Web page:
For 12 days or so we spent the mornings meeting with whoever would talk with us in the market-places and inner-city neighborhoods of Lusaka (the capital). We were assigned a different topic each day, (like health-and-medicine, witch-doctors, life-stage ceremonies, etc) and in teams of 2 with a translator, we just talked. Africa is like that...you can go to a neighborhood and perfect strangers have the time to sit down and talk for as long as you want! It was a great chance to "pick their brains" on how they experience life, how they think, etc. In the afternoons, we had lectures and forums from Zambian church leaders on different topics to prepare us. We rode the local transportation, ate local food in the markets, and attended…

Week 2 and still trucking!

We left the US 2 weeks ago today. It's hard to imagine how so much change can fit into 14 simple days! But life is good, and we're still having fun. No tummy-illnesses yet, full adjustment to the time change, and I've even cooked several meals and made a chocolate cake from scratch! I mean, that's MAJOR!

We worshiped today in a local Baptist church. The simple structure (dirt floors, plank-board benches) was surprising, but the singing was out of this world. The Malawians can sing, let me tell you! And the songs were local, not American songs translated. It was truly beautiful, and even the kids did well for the 2 hour service despite it being in Chichewa!

We leave at 6:30am on Wednesday for Zambia, where we'll have another month-long adventure completing cultural tasks in the capital and in the village. In some ways it will no doubt be challenging, but we hear good things about all that we'll learn. We return May 22nd, and then we'll fully settle in to our l…

God's abundant blessings

I wrote last week that it was time to get some keys on my poor key chain. How God loves to answer the prayers of your heart with more than you can ask or imagine! We are now in Lilongwe, moved in our own house after 10 months of transitional living. As we arrived from the airport, they handed us our own set of keys...all 21of them for the house, 2 for the gate, and 2 for the car! That's 25 keys, all different, all necessary, and no master. My key chain runneth over!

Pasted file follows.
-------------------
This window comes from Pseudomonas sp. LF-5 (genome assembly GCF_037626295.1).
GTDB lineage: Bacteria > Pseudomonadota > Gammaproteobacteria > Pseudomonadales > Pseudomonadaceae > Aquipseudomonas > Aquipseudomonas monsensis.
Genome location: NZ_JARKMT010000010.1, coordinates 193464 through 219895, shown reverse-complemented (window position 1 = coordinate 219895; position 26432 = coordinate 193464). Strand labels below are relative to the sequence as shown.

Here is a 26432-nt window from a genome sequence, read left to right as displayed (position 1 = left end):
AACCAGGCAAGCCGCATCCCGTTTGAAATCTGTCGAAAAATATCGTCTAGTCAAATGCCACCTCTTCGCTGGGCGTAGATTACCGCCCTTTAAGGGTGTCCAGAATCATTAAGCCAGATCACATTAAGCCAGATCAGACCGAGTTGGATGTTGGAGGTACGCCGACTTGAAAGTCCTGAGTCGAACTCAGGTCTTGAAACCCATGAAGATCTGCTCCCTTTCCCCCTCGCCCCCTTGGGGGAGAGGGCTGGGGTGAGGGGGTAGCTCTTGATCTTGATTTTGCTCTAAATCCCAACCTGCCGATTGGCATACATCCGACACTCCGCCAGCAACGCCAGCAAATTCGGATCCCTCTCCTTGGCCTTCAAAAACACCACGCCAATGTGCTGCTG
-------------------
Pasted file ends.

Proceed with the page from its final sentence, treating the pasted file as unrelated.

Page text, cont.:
Malawi is beautiful, full of birds and tropical plants and sunshine. We're adjusted to the time-change, doing ok driving on the left side of the road, and still struggling to eat much more than peanut butter and jelly, but we'll get there.

When we got off the plane last Tuesday, Anya stood on the tarmac, turned in circles, and sighed over and over again, "Home, sweet home, sweet home!" Ethan collapsed on the ground, spread out all limbs, and sobbed, "I just can't do it anymore!" Chad and I…

Leavin' on a jet plane

Our bags are packed, we're ready to go... sounds like a John Denver song! We spent yesterday morning in a marathon errands circuit, hitting all the last minute stores for all the 'indispensable' things (from marshmallows and jello packets to a swimming suit for Isaac and plastic diaper covers) and we hope to not have to ever see a Walmart again for a very long time. Yesterday afternoon and evening we packed, packed and then packed some more. Everything has fit into 10 suitcases and 8 carry-ons. The dilemma now is this: do we make one of the bags overweight, pay the small fee, and carry less carry-ons through the 4 airports on 3 continents (Richmond, Chicago, London, and South Africa), or do we save money and just figure it'll all be over in 36 hours. Hmmmmmm. A wise aunt of mine once said there really are some things that are fixed by throwing money at it. I'm thinking this is one of them!